"Occupy" makes annual list of most overused words

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'Occupy' makes annual list of most overused words

Occupy this: the trash bin. At least, so say students at Michigan's Lake Superior State University who released an annual list of words they deem so misused, overused and cliched they should be banished in the year ahead.

w Protesters affiliated with the Occupy Wall Street movement stand with signs outside Duarte Square in New York, December 17, 2011. Photo: Reuters/Andrew Burton

Occupy this: the trash bin. At least, so say students at Michigan's Lake Superior State University who released an annual list of words they deem so misused, overused and cliched they should be banished in the year ahead.

"Occupy," the term associated with the months-long protest movement in New York and across the United States against income inequality and a variety of other social ills, was among the 12 nominees after just a few months of overexposure.

"It has been overused and abused, even to promote Black Friday shopping," said Grant Barnett of Palmdale, California, who was among those to nominate the word.

"We are headed to Grandma's house - Occupy Thanksgiving is under way," said Bill Drewes of Rochester Hills, Michigan, giving another example of how the word has been overused.

At the head of the class, though, was the word "amazing," which garnered nominations from around the United States and from as far away as Israel and the United Kingdom for inclusion on the list by the school in remote Sault Ste. Marie.

Many nominators mentioned overuse on television, specifically by personalities such as Martha Stewart and Anderson Cooper, and on reality TV.

"Every talk show uses this word at least two times every five minutes. Hair is not 'amazing.' Shoes are not 'amazing,'" said Martha Waszak of Lansing, Michigan.

Although one critic suggested that the act of giving birth was amazing enough to be termed, well, amazing, the term "baby bump," often attached to pregnant celebrities such as Beyonce or Gwyneth Paltrow, drew scorn.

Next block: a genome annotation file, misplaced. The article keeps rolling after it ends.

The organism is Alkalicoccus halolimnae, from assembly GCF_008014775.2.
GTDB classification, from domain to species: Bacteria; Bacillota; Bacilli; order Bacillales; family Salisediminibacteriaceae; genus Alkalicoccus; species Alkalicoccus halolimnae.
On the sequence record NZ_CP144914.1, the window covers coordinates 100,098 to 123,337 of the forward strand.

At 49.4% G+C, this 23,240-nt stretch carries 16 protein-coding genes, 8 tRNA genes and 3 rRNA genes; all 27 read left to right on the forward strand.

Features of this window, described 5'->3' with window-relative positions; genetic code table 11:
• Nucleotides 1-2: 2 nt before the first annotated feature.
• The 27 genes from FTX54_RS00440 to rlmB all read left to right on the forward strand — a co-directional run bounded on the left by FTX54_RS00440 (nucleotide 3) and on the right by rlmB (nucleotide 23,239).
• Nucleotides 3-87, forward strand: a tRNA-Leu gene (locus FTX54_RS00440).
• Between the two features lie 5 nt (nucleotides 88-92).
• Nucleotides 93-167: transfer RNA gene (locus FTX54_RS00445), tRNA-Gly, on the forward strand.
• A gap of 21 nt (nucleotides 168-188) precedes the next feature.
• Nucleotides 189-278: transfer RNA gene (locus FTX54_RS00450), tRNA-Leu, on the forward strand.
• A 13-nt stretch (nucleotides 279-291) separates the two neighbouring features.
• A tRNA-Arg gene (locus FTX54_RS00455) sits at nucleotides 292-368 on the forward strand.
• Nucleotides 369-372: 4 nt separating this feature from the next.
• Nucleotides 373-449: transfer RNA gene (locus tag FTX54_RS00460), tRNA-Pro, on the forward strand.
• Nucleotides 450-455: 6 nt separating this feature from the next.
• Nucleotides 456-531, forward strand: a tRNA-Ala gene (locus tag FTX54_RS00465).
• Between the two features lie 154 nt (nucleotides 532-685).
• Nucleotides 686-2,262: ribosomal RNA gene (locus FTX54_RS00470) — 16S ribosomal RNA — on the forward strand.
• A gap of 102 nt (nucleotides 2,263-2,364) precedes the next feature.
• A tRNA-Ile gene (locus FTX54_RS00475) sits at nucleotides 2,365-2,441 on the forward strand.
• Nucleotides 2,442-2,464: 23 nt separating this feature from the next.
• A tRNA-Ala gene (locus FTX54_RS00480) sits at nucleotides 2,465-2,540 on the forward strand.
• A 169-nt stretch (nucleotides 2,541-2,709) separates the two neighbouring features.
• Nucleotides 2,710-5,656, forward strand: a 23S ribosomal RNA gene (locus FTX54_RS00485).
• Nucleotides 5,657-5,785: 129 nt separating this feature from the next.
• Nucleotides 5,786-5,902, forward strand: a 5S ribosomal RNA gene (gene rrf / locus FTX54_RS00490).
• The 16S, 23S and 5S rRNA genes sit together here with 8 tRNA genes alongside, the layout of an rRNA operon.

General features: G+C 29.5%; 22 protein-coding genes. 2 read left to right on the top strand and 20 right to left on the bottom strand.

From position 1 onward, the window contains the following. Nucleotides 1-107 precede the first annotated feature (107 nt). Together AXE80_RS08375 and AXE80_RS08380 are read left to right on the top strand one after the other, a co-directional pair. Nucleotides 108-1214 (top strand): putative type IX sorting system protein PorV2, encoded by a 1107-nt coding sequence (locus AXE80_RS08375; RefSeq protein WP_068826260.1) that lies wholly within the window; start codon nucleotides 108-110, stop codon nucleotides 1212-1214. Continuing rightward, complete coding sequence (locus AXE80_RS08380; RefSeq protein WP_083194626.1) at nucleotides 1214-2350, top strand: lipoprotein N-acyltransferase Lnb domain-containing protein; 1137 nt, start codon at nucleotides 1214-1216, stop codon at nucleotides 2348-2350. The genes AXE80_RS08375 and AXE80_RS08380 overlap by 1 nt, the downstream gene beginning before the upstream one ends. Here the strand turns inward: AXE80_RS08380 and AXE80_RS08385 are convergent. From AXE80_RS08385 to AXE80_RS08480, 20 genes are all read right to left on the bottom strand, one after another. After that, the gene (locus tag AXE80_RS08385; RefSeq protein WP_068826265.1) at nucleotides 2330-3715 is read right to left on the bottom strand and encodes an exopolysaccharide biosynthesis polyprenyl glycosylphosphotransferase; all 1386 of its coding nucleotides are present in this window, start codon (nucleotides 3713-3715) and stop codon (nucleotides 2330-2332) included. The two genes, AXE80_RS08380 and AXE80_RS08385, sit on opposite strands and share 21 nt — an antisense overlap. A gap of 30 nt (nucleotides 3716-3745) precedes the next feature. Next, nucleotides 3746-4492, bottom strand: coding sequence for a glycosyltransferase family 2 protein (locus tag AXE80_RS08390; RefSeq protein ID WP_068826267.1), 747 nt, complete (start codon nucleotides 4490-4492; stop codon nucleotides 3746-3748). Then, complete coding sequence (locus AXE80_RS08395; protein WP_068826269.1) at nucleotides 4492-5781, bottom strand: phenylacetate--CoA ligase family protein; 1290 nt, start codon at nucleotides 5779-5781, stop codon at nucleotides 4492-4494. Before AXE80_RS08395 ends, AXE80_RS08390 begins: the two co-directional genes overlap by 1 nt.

"This is a phrase we need to finally give birth to, then send on its way," offered Mary Sturgeon of Vancouver, British Columbia.

The school began its list of words proposed for banishment in 1976, when it named "at this point in time" a linguistic dud, as substituted for the concise and elegant "now." The college now receives well over 1,000 nominations each year through its website, lssu.edu/banished/.

Previous winners and nominees include the terms "shovel ready" for 2010, "battleground states" for 2005, "24/7" for 2000 and "family values" for 1995.

Also on this year's list were "shared sacrifice," "blowback," which is sometimes exchanged with "pushback" to mean resistance, and "mancave," now a favorite with advertising copywriters.

"Not every man wants a recliner the size of a 1941 Packard that has a cooler in each arm and a holster for the remote," said David Hollis of Hubbardsville, New York.

Heading into the 2012 election year, votes were cast to ban the term "win the future," a phrase that has been claimed by both the left (President Barack Obama) and the right (Republican White House hopeful Newt Gingrich).

Other vote-getters included "the new normal," "ginormous," a mash-up of gigantic and enormous, and "thank you in advance."

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